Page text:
Eco-friendly car buyers throughout the U.S. are anxiously awaiting the release of Chevy’s
newest subcompact car, the Spark
, which debuts in late-2012. But even before it can debut the gasoline version of its latest micro-car, Chevrolet has already announced that testing has begun on the electric-only variant of the Spark, which is due out in 2013.
Testing of these newest EVs is happening in Torrence, California, as a group of engineers are driving six EV Sparks roughly 62 miles per day. The engineers didn’t get into the technical goodies, such as motor size and output, transmissions, driving range, or any other mechanics, but basically said that the new EV Spark is about 65% through the engineering phase and still has some bugs to work out.
When the Chevy Spark EV finally debuts, it has some stiff competition in the form of the Nissan Leaf
sedan, Ford Focus Electric
, and Mitsubishi i-MiEV
, not to mention the numerous hybrids in the market. Based on the current EV market, we can speculate that the new Spark EV’s electric motor will fall into the 60 to 80 horsepower range and the 125 to 140 pound-feet area. To even be considered an option, the Spark will have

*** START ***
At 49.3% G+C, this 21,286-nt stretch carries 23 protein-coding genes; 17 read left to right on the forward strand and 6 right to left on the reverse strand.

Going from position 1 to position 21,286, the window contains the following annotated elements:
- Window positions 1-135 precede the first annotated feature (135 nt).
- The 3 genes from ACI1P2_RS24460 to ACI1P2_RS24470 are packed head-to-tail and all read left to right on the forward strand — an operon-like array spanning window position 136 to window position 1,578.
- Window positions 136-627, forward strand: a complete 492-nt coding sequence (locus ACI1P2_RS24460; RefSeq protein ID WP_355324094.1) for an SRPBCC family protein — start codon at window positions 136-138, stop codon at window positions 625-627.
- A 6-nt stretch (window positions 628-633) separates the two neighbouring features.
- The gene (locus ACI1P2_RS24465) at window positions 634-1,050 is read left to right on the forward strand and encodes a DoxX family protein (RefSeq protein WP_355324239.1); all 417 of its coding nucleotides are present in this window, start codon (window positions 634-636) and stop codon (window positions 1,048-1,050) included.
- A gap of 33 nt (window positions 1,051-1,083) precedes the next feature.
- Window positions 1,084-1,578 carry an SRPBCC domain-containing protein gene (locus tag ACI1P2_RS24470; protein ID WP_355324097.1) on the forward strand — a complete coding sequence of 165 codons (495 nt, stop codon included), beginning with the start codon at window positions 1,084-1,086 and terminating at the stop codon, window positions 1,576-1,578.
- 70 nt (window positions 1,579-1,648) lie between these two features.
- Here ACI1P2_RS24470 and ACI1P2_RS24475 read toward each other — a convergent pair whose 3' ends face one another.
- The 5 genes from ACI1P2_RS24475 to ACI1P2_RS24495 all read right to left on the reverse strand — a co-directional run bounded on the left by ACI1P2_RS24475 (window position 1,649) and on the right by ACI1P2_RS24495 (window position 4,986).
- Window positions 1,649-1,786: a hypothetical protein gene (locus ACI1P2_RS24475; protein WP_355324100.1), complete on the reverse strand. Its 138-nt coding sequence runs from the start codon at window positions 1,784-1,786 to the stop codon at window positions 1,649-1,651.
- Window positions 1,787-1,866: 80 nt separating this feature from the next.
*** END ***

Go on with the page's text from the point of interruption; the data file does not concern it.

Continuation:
to beat the i-MiEV’s class trailing 62-mile range. Considering the paltry 62 miles per day the engineers are driving these test cars and the existing Volt’s 30-mile battery range, Chevy has some serious catching up to do before its 2013 release.
In order to stay competitive, the Spark EV will likely range in the mid- to high-$20K range, which is where the i-MiEV is positioned. This added EV competition from Chevy can be nothing short of a good thing, as the more EV choices customers have, the lower prices fall and the more likely that EVs will become realistic options for the middle class buyer. We will continue to provide more updates on the Spark EV’s testing process and eventual specifications as they become available.
gallery: 2010 Chevrolet Spark